Does low protein diet halt the progression of renal insufficiency?

S. R. Acchiardo, Linda W. Moore, S. Cockrell

Research output: Contribution to journalArticlepeer-review

18 Scopus citations


We evaluated 15 adult patients with a mean creatinine clearance of 18.35 ml/min and a mean age of 45.7 years. Four patients had glomerulonephritis, two interstitial nephritis and nine had nephrosclerosis. Paired controls were used. Experimental patients were instructed in a diet with 0.55 grams of protein/kilogram body weight/day; the control group was on an unrestricted diet. Protein intake was evaluated with dietary histories. Protein catabolic rates were calculated and were used for reinforcement. Nutritional status was evaluated with anthropometric measurements and laboratory testing. Progression of renal insufficiency was estimated using the reciprocal of the serum creatinine. The mean follow up was 14.9 months. During this period, three patients started dialysis, four had their creatinine clearance remain stable and six improved their renal function 20%. The rate of change of renal function in the treatment group was slower (p < 0.05) than in the control group. Body weight, anthropometric measurements and chemical parameters did not change significantly. We conclude that a restricted protein diet stabilizes or improves renal function in most patients with end-stage renal failure without producing malnutrition.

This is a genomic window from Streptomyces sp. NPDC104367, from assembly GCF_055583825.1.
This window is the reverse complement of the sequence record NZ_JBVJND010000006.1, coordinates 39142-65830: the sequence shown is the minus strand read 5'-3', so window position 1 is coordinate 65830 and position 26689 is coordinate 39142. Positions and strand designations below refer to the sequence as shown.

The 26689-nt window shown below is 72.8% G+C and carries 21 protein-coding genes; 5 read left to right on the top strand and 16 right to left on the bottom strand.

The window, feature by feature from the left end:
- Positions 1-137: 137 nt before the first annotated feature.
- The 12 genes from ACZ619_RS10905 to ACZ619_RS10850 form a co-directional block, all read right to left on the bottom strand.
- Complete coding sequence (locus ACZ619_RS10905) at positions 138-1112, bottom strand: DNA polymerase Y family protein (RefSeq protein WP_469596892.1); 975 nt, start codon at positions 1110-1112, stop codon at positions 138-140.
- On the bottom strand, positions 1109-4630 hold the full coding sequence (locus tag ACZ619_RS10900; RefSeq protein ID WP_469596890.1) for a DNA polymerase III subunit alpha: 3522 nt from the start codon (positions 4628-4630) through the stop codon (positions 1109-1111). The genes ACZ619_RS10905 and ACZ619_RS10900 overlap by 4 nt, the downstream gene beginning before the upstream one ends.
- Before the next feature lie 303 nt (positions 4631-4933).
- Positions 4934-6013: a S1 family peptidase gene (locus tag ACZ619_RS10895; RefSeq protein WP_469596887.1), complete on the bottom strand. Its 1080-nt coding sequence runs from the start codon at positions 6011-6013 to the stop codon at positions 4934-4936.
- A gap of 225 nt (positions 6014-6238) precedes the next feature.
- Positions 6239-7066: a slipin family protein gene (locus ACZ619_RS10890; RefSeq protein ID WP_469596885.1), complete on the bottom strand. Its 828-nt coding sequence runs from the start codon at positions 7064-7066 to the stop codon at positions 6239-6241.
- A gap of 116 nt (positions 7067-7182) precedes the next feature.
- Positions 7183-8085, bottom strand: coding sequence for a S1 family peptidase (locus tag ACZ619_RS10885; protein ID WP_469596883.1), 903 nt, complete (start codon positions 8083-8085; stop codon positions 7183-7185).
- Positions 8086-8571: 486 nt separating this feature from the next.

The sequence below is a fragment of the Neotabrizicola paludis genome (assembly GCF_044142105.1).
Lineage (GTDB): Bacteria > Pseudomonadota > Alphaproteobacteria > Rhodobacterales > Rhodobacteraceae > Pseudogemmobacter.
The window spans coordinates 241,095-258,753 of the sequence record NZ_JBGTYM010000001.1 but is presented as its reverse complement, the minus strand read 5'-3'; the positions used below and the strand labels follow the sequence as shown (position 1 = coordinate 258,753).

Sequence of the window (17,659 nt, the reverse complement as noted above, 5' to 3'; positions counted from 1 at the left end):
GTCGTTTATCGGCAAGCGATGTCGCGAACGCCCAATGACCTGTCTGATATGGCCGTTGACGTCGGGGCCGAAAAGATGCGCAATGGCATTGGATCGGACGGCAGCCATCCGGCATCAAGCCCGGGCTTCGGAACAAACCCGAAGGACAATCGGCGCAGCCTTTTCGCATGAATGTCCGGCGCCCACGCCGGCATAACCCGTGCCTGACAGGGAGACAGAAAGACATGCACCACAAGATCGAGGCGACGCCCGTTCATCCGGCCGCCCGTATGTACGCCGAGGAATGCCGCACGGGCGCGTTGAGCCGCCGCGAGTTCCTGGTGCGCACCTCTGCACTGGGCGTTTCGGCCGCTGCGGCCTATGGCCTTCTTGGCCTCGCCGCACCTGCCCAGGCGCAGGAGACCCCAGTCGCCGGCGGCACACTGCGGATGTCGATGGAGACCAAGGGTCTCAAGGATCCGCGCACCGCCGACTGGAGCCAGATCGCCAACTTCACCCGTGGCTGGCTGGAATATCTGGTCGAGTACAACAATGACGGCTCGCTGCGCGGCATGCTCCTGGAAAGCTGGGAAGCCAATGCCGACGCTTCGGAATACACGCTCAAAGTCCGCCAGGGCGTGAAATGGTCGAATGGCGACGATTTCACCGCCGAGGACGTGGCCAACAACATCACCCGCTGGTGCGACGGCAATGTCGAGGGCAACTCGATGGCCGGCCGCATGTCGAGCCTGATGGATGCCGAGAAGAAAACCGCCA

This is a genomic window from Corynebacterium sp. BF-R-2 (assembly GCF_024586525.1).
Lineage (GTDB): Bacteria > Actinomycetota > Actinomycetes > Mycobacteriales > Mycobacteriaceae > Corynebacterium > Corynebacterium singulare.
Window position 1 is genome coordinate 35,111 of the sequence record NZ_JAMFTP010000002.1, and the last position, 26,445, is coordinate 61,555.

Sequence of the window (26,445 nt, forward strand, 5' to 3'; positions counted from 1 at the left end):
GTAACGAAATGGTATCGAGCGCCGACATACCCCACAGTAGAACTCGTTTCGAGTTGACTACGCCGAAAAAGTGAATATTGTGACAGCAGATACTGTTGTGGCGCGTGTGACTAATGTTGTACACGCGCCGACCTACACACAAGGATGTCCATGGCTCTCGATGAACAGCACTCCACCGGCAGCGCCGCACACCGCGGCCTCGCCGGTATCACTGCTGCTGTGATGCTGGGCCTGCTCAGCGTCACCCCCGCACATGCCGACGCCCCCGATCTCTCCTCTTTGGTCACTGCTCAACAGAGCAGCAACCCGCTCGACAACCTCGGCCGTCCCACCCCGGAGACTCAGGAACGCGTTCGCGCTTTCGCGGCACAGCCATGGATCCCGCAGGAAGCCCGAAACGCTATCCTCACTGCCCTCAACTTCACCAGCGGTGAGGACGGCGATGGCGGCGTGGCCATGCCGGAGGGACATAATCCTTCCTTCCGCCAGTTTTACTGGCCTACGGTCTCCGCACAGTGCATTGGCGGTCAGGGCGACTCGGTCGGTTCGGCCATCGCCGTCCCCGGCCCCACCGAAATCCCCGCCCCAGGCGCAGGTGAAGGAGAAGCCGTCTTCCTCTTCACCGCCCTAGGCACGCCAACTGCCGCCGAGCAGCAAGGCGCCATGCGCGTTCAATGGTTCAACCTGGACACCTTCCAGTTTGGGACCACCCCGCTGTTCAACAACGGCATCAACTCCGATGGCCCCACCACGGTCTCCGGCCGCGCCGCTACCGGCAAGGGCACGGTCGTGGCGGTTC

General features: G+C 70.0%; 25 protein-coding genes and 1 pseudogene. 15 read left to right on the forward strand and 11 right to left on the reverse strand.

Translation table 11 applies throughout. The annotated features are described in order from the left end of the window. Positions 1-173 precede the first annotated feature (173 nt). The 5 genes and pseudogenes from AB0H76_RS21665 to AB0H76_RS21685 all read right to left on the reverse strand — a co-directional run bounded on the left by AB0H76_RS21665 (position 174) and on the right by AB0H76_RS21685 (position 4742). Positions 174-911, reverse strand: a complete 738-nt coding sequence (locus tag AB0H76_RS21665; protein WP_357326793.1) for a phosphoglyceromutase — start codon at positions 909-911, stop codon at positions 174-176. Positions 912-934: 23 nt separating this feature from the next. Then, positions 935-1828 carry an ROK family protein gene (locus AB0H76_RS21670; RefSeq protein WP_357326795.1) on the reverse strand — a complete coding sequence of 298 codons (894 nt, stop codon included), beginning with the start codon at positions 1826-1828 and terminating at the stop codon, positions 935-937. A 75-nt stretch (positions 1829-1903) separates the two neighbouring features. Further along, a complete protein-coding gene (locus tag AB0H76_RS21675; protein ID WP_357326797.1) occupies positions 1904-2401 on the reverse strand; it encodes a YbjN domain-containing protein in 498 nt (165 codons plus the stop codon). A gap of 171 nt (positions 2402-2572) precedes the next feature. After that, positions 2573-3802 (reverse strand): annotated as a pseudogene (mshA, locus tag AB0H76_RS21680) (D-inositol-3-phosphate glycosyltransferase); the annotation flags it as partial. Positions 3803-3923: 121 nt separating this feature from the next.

Original languageEnglish (US)
Pages (from-to)289-294
Number of pages6
JournalClinical Nephrology
Issue number6
StatePublished - Jan 1 1986

ASJC Scopus subject areas

  • Nephrology


Dive into the research topics of 'Does low protein diet halt the progression of renal insufficiency?'. Together they form a unique fingerprint.

Cite this